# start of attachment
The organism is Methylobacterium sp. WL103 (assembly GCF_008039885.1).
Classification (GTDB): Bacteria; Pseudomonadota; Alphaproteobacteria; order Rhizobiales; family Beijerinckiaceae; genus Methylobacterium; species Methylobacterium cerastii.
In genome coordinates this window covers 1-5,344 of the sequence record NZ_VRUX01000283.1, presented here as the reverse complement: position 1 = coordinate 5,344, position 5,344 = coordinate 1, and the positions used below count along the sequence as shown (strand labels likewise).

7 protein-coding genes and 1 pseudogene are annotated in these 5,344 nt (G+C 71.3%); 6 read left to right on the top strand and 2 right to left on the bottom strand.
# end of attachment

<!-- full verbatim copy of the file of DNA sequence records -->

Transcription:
The organism is Methylobacterium sp. WL103 (assembly GCF_008039885.1).
Classification (GTDB): Bacteria; Pseudomonadota; Alphaproteobacteria; order Rhizobiales; family Beijerinckiaceae; genus Methylobacterium; species Methylobacterium cerastii.
In genome coordinates this window covers 1-5,344 of the sequence record NZ_VRUX01000283.1, presented here as the reverse complement: position 1 = coordinate 5,344, position 5,344 = coordinate 1, and the positions used below count along the sequence as shown (strand labels likewise).

7 protein-coding genes and 1 pseudogene are annotated in these 5,344 nt (G+C 71.3%); 6 read left to right on the top strand and 2 right to left on the bottom strand.